• 6 months — If your kitten was strong enough and weighed enough to cope with anesthesia, your vet may have performed spaying or neutering after 8 weeks, but most vets will want to wait until the cat reaches 4–6 months of age.
  • 1 year — Most kittens have developed into fully-fledged adult cats by the time they reach 1 year of age. They may still charge around, play games, and indulge in other kitten-like behavior, but 1-year-olds are adult cats—physiologically, at least. The cat may not display their adult personality until they reach 24 months of age, however.
sweet chartreux kittens_Gosha Georgiev_shutterstock
Image Credit: Gosha Georgiev, Shutterstock

What Happens If a Kitten Is Removed From Their Mother Too Soon?

Kittens get nutrients, vitamins, and minerals from their mother.

  • If they are taken away too soon, it can lead to an increased chance of illness. It could lead to your cat being weak and physically smaller.
  • Kittens also learn behavioral patterns, actions, and reactions, as well as social interactions, from their mother and siblings. If they are taken away too soon, you could end up with a grumpy cat that has not learned how to behave properly.
  • This lack of social interaction and social cues from mom can also lead to an insecure and scared kitten, so yours may be jumpier than they would be if they had been left with mom for 2 more weeks.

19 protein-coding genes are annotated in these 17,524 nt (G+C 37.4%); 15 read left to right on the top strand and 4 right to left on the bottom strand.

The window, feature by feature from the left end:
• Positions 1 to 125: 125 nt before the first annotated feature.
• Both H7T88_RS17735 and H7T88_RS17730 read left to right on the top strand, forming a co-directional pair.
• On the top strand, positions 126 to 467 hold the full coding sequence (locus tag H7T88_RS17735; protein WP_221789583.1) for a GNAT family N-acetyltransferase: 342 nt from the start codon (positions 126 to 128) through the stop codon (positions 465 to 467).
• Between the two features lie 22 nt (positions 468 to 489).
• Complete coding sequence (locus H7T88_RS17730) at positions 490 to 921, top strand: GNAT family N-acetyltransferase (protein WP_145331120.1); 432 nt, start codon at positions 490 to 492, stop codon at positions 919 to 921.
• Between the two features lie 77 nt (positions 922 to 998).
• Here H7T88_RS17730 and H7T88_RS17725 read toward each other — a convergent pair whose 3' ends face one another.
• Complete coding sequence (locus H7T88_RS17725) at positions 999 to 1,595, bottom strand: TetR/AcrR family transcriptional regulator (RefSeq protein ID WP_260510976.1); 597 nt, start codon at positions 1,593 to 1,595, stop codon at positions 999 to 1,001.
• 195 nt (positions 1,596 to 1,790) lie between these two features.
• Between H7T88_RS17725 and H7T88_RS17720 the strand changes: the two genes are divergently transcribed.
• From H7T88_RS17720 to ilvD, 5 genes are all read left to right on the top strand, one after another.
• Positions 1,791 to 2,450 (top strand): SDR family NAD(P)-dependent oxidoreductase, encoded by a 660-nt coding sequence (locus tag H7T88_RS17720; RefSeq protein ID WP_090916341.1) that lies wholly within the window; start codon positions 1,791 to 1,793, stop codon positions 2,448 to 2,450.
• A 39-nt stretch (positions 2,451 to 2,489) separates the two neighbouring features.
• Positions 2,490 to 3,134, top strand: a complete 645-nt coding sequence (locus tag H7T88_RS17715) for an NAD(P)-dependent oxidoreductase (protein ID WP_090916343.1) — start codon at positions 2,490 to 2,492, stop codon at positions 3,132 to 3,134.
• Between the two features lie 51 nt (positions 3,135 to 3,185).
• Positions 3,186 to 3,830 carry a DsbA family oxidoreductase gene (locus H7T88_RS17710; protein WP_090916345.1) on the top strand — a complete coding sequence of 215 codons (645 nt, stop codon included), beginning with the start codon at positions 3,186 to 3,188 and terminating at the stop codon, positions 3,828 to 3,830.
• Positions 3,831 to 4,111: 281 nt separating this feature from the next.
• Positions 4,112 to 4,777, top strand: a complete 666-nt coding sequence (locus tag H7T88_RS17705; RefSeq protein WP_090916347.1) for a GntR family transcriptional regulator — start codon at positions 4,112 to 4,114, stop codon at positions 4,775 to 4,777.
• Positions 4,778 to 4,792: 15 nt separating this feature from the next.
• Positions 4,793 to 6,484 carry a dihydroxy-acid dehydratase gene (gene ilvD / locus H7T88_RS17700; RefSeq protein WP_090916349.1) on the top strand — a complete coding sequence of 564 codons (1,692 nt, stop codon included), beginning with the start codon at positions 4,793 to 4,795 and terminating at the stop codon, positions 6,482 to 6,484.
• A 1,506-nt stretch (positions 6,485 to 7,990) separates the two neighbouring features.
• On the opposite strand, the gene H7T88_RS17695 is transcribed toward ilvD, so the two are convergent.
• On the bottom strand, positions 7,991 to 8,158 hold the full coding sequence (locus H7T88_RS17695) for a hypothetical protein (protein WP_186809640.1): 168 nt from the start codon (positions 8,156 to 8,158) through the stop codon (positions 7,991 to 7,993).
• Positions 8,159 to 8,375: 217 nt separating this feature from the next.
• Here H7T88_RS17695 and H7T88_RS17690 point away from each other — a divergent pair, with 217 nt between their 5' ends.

• Another important skill that a kitten learns from their mother is how to use a litter tray. It is possible to teach a kitten how to use a tray, but the mother would have better results and would teach the process naturally.
Newborn red kittens suck milk_NataVilman_shutterstock
Image Credit: tanewpix168, Shutterstock

Can Kittens Survive Without Their Mothers?

If the kitten is very young, bottle feeding with milk replacement formula will be required every 2–3 hours, even throughout the night. Before 3–4 weeks of age, kittens will also need gentle stimulation with a soft moist wipe to urinate and defecate. After that age, they can start going on their own but will still need to learn how to use the litter box.

Essentially, a kitten can survive without their mom, as long as they receive the proper and full care of a surrogate.

Will Mother Cats Reject Their Kittens If Humans Touch Them?

Mother cats will not reject kittens if they are touched by humans. However, if you find a kitten or litter of kittens and you can’t see the mother, you should wait before taking them in. The mother may be hunting for food and due to return. Watch the area from a distance to ensure that she comes back.

a little cute kitten in woman's hands
Image Credit: Holger Kleine, Shutterstock

Do Cats Get Sad When Their Kittens Are Taken Away?

Separating a mother and her kittens can lead to sadness for the kittens and their mother. The mother may search the house and meow for her kittens for a couple of days before she goes back to her routine. Kittens can find it more difficult, with some becoming anxious and refusing to eat for several days.

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Although many people adopt kittens at 8 weeks of age, it is better to wait until they reach 12 weeks, have been fully weaned, and have had the opportunity to properly socialize with their siblings. This will enable the kitten to develop further, and it will make things easier for you with your new kitten in the long run. There are some instances where this isn’t possible, of course, and although some very young kittens do not survive bottle weaning, the majority do.

If you see a litter of kittens with no mother cat around, do allow some time for the mother to return before you remove the kittens.

Featured Image Credit: Irina Kozorog, Shutterstock